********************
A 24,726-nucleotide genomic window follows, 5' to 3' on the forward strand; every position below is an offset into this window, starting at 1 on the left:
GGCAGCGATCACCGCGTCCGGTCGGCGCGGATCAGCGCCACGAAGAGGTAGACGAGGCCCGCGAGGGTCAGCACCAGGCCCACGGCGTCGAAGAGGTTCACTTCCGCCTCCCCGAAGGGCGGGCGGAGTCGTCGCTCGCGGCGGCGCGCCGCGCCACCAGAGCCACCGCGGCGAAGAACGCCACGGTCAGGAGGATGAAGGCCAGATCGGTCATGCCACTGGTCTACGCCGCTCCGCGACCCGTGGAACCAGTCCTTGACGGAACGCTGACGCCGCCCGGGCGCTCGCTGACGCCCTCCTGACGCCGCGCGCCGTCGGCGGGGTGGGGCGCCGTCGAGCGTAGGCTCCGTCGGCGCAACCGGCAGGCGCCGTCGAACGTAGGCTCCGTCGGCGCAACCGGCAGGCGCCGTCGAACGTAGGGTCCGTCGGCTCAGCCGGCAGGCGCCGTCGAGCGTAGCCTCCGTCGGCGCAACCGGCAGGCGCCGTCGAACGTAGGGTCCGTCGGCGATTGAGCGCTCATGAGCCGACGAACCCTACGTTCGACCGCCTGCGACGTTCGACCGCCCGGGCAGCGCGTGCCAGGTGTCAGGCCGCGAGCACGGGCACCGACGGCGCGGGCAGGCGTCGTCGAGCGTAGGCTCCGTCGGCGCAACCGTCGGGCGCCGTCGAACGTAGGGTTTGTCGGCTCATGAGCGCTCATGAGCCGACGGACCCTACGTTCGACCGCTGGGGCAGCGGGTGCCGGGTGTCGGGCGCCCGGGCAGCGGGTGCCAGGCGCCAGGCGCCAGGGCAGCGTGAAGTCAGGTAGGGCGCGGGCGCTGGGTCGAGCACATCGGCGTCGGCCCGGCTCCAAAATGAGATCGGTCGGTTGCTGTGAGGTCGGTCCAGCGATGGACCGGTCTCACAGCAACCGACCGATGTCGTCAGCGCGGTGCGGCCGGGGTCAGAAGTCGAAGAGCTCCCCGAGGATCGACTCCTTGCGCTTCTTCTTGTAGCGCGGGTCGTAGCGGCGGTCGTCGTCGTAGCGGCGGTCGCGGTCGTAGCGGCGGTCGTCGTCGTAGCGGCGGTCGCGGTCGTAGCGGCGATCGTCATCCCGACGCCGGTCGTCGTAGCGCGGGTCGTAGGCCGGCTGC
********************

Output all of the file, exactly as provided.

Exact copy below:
A 24,726-nucleotide genomic window follows, 5' to 3' on the forward strand; every position below is an offset into this window, starting at 1 on the left:
GGCAGCGATCACCGCGTCCGGTCGGCGCGGATCAGCGCCACGAAGAGGTAGACGAGGCCCGCGAGGGTCAGCACCAGGCCCACGGCGTCGAAGAGGTTCACTTCCGCCTCCCCGAAGGGCGGGCGGAGTCGTCGCTCGCGGCGGCGCGCCGCGCCACCAGAGCCACCGCGGCGAAGAACGCCACGGTCAGGAGGATGAAGGCCAGATCGGTCATGCCACTGGTCTACGCCGCTCCGCGACCCGTGGAACCAGTCCTTGACGGAACGCTGACGCCGCCCGGGCGCTCGCTGACGCCCTCCTGACGCCGCGCGCCGTCGGCGGGGTGGGGCGCCGTCGAGCGTAGGCTCCGTCGGCGCAACCGGCAGGCGCCGTCGAACGTAGGCTCCGTCGGCGCAACCGGCAGGCGCCGTCGAACGTAGGGTCCGTCGGCTCAGCCGGCAGGCGCCGTCGAGCGTAGCCTCCGTCGGCGCAACCGGCAGGCGCCGTCGAACGTAGGGTCCGTCGGCGATTGAGCGCTCATGAGCCGACGAACCCTACGTTCGACCGCCTGCGACGTTCGACCGCCCGGGCAGCGCGTGCCAGGTGTCAGGCCGCGAGCACGGGCACCGACGGCGCGGGCAGGCGTCGTCGAGCGTAGGCTCCGTCGGCGCAACCGTCGGGCGCCGTCGAACGTAGGGTTTGTCGGCTCATGAGCGCTCATGAGCCGACGGACCCTACGTTCGACCGCTGGGGCAGCGGGTGCCGGGTGTCGGGCGCCCGGGCAGCGGGTGCCAGGCGCCAGGCGCCAGGGCAGCGTGAAGTCAGGTAGGGCGCGGGCGCTGGGTCGAGCACATCGGCGTCGGCCCGGCTCCAAAATGAGATCGGTCGGTTGCTGTGAGGTCGGTCCAGCGATGGACCGGTCTCACAGCAACCGACCGATGTCGTCAGCGCGGTGCGGCCGGGGTCAGAAGTCGAAGAGCTCCCCGAGGATCGACTCCTTGCGCTTCTTCTTGTAGCGCGGGTCGTAGCGGCGGTCGTCGTCGTAGCGGCGGTCGCGGTCGTAGCGGCGGTCGTCGTCGTAGCGGCGGTCGCGGTCGTAGCGGCGATCGTCATCCCGACGCCGGTCGTCGTAGCGCGGGTCGTAGGCCGGCTGC